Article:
Wangfujing-censored on China’s Internet

Chinese authorities put their foot down this weekend at one of the biggest tourist attractions in Beijing: Wang Fu Jing Street.

Hundreds of policemen and plain clothed officers showed up to block any “Egypt-style” protests. Reports said telecom companies blocked 3G Internet services in the areas where protests were planned, to make sure that protesters could not upload pictures in real time.

Not only did officials fence up the popular shopping areana with fake construction to stop people from going in, but they also added Wangfujing to the list of terms on China’s censored list along with  Jon Huntsman, US Ambassador to China, and Hillary Clinton, US Secretary of State among others. China has also deleted songs or other titles that have the word Jasmine in them.

Searching for “王府井” and “Wangfujing”now yields the following error message, “According to relevant laws and regulations, the search results may not be shown.”

I think that the unrest in the Middle East has really had a profound effect on the Chinese that want change in their government system. I feel that in today’s day and age with technology, though China will have a very tough time cracking down on protestors. Many people during the Tiananmen protests tried to forget about those events, but I think the Jasmine Revolution will force Chinese officials to rethink their game plan and to seriously reflect on the repercussions of any rash form punishment they try to inflict on the protestors or media. I think this may even create additional tension between China and Hong Kong. Many protestors are demonstrating in Hong Kong as well and Hong Kong has been traditionally very weary of China’s political stance. This could rouse old flames between the two. The world is watching China. It’d be interesting to see if the Jasmine Revolution will be successful.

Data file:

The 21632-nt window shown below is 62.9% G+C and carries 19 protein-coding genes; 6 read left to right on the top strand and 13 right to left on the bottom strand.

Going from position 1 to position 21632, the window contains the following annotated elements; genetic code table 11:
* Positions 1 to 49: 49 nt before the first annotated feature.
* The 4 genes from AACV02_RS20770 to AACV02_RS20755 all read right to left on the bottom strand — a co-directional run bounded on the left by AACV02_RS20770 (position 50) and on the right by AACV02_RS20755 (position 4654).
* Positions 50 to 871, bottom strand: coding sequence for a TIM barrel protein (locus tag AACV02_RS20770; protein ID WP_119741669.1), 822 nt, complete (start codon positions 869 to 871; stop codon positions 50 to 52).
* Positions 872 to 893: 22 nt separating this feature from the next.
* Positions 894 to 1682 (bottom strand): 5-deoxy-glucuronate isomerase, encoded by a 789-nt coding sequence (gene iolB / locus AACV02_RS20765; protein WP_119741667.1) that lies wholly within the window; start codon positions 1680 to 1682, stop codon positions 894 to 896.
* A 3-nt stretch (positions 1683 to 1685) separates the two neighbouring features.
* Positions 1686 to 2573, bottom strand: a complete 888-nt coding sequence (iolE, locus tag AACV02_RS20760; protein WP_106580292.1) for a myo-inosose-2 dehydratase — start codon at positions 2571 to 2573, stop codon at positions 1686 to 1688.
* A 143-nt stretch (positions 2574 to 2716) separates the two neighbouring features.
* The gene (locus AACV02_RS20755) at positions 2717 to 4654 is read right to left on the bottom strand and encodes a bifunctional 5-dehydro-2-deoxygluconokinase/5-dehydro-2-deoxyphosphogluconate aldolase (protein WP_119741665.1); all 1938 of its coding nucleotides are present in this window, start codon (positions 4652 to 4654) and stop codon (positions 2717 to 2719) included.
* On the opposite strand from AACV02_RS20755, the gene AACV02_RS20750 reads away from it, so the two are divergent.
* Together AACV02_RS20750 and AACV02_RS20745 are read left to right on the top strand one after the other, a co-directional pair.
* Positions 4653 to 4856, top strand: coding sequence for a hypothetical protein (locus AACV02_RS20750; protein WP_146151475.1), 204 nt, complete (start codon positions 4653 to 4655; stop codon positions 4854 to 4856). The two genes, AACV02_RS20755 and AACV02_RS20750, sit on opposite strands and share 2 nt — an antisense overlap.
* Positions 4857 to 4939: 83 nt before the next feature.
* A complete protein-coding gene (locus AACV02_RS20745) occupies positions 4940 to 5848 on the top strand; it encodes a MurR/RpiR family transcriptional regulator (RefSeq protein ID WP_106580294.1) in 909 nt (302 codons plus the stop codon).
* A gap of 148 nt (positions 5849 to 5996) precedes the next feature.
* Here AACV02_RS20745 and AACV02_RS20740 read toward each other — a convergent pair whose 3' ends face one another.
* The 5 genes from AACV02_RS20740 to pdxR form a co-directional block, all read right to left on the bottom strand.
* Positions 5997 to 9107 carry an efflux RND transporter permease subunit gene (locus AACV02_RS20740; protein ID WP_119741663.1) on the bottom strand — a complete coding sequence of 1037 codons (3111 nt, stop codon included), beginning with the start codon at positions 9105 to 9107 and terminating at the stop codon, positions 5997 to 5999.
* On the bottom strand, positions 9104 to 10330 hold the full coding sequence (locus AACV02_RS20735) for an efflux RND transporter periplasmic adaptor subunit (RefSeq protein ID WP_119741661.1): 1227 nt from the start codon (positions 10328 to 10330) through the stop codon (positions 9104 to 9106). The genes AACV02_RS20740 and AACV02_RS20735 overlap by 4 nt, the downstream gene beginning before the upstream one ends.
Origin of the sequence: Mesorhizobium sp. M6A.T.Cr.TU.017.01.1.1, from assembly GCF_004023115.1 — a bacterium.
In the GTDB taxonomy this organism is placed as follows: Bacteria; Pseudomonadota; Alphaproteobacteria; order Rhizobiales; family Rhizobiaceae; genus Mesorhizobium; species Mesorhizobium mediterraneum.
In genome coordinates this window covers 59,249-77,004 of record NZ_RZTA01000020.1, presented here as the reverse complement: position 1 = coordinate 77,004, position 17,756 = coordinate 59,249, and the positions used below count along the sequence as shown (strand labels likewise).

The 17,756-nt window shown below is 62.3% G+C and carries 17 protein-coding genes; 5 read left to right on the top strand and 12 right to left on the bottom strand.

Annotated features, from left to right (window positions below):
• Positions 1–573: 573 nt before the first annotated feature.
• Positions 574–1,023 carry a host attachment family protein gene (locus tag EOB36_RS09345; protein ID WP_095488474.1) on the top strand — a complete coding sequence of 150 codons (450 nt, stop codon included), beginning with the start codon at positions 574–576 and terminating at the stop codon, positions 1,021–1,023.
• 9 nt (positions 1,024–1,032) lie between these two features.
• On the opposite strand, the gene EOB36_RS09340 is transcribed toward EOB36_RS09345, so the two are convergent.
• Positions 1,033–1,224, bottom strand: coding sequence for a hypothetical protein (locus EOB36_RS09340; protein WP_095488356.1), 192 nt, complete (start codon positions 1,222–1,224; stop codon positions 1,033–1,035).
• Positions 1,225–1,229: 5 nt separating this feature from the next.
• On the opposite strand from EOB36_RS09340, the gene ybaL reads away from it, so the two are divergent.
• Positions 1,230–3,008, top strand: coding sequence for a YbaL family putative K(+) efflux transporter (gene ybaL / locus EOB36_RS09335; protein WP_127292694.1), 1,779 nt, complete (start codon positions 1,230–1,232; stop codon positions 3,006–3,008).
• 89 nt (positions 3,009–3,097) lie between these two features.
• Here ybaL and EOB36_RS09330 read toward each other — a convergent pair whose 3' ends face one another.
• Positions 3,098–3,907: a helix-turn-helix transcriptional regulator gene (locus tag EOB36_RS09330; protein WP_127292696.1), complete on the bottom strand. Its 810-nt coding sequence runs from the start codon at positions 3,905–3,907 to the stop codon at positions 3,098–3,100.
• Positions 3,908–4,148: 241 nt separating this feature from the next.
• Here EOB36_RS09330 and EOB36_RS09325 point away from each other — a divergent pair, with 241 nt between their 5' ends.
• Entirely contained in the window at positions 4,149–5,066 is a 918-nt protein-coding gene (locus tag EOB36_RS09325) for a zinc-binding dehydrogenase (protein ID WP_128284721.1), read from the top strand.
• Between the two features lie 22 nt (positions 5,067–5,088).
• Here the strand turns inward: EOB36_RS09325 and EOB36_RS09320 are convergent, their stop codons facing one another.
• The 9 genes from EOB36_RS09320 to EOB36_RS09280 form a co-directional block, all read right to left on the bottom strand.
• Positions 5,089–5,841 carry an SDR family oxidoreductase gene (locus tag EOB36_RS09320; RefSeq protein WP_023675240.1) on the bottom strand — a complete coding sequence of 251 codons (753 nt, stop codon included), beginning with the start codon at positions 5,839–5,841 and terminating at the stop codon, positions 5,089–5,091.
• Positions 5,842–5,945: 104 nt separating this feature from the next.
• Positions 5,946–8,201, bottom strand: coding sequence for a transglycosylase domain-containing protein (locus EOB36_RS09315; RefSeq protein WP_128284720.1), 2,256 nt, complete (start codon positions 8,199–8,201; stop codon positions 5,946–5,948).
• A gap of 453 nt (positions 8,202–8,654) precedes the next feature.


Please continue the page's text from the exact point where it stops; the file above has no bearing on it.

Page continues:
About Kristie

Kristie Hang holds a B.A. from the University of California, Los Angeles, in Communication Studies and Asian Humanities and is currently finishing her Masters in the Broadcast Journalism program at the University of Southern California's Annenberg School of Journalism. Born and raised in Los Angeles, CA, she has lived in Hong Kong, traveled extensively throughout Southeast Asia, and studied in Beijing at Tsinghua University as part of the Interuniversity Program for Advanced Chinese Studies. In addition to her current positions as a News Contributor at Annenberg Digital News and a Video Journalist with Annenberg Television News, her media experience includes internships with MTV Networks, CNN International, as well as with the Asia Pacific Institute, where she reported on Asian and Asian-American arts and entertainment. She also enjoys writing about food and travel at her blog, "I Eat Therefore I Am" ( She is fluent in Cantonese, English, and Mandarin and whatever is left from four years of spanish.
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One Response to Wangfujing-censored on China’s Internet

  1. Pingback: Between, Cyber, India, Pakistan, Wars |

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